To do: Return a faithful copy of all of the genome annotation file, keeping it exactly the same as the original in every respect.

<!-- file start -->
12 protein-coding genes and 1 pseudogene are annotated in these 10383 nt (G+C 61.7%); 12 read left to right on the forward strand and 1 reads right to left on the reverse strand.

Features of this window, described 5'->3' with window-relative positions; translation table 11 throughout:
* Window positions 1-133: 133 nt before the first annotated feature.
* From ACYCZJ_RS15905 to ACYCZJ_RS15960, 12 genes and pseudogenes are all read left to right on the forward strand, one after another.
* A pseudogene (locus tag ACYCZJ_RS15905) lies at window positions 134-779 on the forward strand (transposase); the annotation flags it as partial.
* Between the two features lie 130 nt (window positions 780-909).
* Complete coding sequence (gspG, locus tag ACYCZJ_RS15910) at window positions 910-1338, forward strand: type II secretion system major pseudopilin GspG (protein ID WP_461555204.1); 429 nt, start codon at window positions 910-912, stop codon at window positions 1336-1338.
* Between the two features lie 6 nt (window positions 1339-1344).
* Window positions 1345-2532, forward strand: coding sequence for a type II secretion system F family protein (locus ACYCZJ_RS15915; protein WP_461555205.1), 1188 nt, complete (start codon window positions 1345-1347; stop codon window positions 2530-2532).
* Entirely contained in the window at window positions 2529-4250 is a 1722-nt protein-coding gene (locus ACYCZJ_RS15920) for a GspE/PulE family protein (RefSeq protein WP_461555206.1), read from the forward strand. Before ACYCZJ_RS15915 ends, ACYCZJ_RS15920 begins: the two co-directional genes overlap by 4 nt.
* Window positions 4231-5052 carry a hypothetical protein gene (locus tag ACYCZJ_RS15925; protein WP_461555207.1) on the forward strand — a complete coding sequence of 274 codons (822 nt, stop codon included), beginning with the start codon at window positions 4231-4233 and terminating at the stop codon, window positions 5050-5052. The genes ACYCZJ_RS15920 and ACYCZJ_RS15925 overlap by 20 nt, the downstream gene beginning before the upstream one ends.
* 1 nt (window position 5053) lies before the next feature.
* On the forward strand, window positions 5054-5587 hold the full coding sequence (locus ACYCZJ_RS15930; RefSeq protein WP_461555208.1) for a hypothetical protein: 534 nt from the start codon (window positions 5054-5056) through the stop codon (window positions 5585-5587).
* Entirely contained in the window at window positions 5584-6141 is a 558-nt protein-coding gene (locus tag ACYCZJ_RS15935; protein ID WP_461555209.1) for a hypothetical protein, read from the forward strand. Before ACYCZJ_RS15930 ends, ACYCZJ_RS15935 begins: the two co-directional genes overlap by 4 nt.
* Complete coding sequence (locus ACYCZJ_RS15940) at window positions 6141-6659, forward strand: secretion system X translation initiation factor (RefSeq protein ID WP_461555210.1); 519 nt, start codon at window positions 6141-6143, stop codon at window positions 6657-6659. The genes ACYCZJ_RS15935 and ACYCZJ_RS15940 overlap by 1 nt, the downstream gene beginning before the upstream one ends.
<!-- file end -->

12 protein-coding genes and 1 pseudogene are annotated in these 10383 nt (G+C 61.7%); 12 read left to right on the forward strand and 1 reads right to left on the reverse strand.

Features of this window, described 5'->3' with window-relative positions; translation table 11 throughout:
* Window positions 1-133: 133 nt before the first annotated feature.
* From ACYCZJ_RS15905 to ACYCZJ_RS15960, 12 genes and pseudogenes are all read left to right on the forward strand, one after another.
* A pseudogene (locus tag ACYCZJ_RS15905) lies at window positions 134-779 on the forward strand (transposase); the annotation flags it as partial.
* Between the two features lie 130 nt (window positions 780-909).
* Complete coding sequence (gspG, locus tag ACYCZJ_RS15910) at window positions 910-1338, forward strand: type II secretion system major pseudopilin GspG (protein ID WP_461555204.1); 429 nt, start codon at window positions 910-912, stop codon at window positions 1336-1338.
* Between the two features lie 6 nt (window positions 1339-1344).
* Window positions 1345-2532, forward strand: coding sequence for a type II secretion system F family protein (locus ACYCZJ_RS15915; protein WP_461555205.1), 1188 nt, complete (start codon window positions 1345-1347; stop codon window positions 2530-2532).
* Entirely contained in the window at window positions 2529-4250 is a 1722-nt protein-coding gene (locus ACYCZJ_RS15920) for a GspE/PulE family protein (RefSeq protein WP_461555206.1), read from the forward strand. Before ACYCZJ_RS15915 ends, ACYCZJ_RS15920 begins: the two co-directional genes overlap by 4 nt.
* Window positions 4231-5052 carry a hypothetical protein gene (locus tag ACYCZJ_RS15925; protein WP_461555207.1) on the forward strand — a complete coding sequence of 274 codons (822 nt, stop codon included), beginning with the start codon at window positions 4231-4233 and terminating at the stop codon, window positions 5050-5052. The genes ACYCZJ_RS15920 and ACYCZJ_RS15925 overlap by 20 nt, the downstream gene beginning before the upstream one ends.
* 1 nt (window position 5053) lies before the next feature.
* On the forward strand, window positions 5054-5587 hold the full coding sequence (locus ACYCZJ_RS15930; RefSeq protein WP_461555208.1) for a hypothetical protein: 534 nt from the start codon (window positions 5054-5056) through the stop codon (window positions 5585-5587).
* Entirely contained in the window at window positions 5584-6141 is a 558-nt protein-coding gene (locus tag ACYCZJ_RS15935; protein ID WP_461555209.1) for a hypothetical protein, read from the forward strand. Before ACYCZJ_RS15930 ends, ACYCZJ_RS15935 begins: the two co-directional genes overlap by 4 nt.
* Complete coding sequence (locus ACYCZJ_RS15940) at window positions 6141-6659, forward strand: secretion system X translation initiation factor (RefSeq protein ID WP_461555210.1); 519 nt, start codon at window positions 6141-6143, stop codon at window positions 6657-6659. The genes ACYCZJ_RS15935 and ACYCZJ_RS15940 overlap by 1 nt, the downstream gene beginning before the upstream one ends.